Using tech to track the spread of infection

Better data enables health authorities to understand how the coronavirus spreads, its incubation period, and which are the most-affected areas, so that they can make the right decisions about when, where, and how fast to raise restrictions. Improved data and data sharing also reveals which restrictions are the most effective.

A number of countries are using surveillance apps to track citizens' movements and to identify and notify people who come into contact with someone infected with COVID-19. The same apps can be used to ensure that people placed under quarantine follow the rules of self-isolation correctly. South Korea and Hong Kong have taken the concept a step further by experimenting with smart wristbands that perform the same task, although human rights and privacy concerns prevent South Korea from making them obligatory.

Pan-European Privacy-Preserving Proximity Tracing

Data gathering and analysis apps like EpiMetrics help by tracking outbreaks in real time and creating a map that charts the spread of disease. Sickweather similarly aggregates social media data, crowd-sourced data, third-party sales, and clinical and demographic information to create real-time health maps that support the early prediction of outbreaks and guide authorities to high-risk zones.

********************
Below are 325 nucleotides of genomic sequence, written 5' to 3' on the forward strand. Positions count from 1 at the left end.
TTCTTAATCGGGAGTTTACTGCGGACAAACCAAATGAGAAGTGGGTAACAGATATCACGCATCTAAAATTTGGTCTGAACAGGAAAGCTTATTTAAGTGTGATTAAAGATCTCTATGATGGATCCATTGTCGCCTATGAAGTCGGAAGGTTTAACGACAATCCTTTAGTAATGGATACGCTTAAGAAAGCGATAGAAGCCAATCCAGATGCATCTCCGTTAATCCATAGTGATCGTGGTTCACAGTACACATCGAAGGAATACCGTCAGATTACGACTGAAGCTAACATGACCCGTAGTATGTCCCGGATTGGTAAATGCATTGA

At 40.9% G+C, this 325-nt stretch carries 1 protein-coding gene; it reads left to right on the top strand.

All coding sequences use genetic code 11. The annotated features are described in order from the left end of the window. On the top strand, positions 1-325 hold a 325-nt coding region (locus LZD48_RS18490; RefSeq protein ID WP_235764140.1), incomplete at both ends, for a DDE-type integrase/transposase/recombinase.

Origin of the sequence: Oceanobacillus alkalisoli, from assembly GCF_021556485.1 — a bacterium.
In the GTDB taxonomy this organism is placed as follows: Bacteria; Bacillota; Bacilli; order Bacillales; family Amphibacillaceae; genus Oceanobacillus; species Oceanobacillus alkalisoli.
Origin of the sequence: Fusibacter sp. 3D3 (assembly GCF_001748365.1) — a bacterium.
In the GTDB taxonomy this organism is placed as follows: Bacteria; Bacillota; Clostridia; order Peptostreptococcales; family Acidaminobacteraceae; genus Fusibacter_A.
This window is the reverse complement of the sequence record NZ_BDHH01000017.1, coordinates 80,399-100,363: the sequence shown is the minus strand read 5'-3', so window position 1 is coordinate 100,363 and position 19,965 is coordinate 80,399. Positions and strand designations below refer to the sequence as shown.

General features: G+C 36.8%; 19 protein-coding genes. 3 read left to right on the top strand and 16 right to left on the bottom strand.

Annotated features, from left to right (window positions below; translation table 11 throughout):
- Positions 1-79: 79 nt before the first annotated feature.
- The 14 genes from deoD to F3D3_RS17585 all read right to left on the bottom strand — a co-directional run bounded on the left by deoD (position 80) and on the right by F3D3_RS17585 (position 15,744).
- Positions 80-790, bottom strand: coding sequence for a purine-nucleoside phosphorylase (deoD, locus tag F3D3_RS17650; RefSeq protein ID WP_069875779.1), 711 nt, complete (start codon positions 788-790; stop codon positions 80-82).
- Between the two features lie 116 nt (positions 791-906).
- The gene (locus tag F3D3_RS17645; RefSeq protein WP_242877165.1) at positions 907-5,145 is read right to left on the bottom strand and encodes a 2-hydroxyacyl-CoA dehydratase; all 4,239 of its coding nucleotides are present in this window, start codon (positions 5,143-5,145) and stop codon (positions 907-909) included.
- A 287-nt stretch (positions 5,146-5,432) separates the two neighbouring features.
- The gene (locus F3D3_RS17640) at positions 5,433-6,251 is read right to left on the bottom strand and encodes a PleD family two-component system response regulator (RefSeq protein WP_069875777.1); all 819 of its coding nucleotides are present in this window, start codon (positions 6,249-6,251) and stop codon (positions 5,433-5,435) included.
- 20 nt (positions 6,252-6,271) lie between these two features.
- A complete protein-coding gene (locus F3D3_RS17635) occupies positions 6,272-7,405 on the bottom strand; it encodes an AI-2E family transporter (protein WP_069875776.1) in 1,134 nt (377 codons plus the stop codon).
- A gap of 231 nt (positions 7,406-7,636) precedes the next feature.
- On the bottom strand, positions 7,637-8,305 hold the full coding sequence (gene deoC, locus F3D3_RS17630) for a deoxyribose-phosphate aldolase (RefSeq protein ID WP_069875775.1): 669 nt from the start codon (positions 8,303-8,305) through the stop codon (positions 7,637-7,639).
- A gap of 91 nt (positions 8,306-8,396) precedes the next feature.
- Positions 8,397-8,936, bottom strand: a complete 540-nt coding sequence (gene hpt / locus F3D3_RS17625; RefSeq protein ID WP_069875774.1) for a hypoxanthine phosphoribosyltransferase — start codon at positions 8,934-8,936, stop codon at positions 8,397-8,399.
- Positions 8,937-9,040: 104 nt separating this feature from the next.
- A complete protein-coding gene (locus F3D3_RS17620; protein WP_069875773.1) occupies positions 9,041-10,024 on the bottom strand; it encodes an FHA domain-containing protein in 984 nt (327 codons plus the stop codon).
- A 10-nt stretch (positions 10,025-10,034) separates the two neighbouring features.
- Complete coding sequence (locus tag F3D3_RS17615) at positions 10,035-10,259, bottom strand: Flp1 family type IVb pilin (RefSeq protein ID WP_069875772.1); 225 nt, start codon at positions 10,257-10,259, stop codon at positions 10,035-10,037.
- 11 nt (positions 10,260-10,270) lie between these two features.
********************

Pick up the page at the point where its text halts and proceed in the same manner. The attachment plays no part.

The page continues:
Speeding up diagnostics with apps and tech interfaces

Faster diagnosis helps slow the spread of infection, while remote diagnostic tools protect healthcare workers who would otherwise have to be dangerously close to infected individuals in order to perform a swab, check temperature, etc.

Thermal cameras that can identify individuals with high temperatures out of a crowd are popular for fever detection, although opinion is divided about how effective they are. In Israel, one team is modifying a battlefield radar for use measuring heart rate, respiratory rate, and body temperature from a distance.

The Symptomate app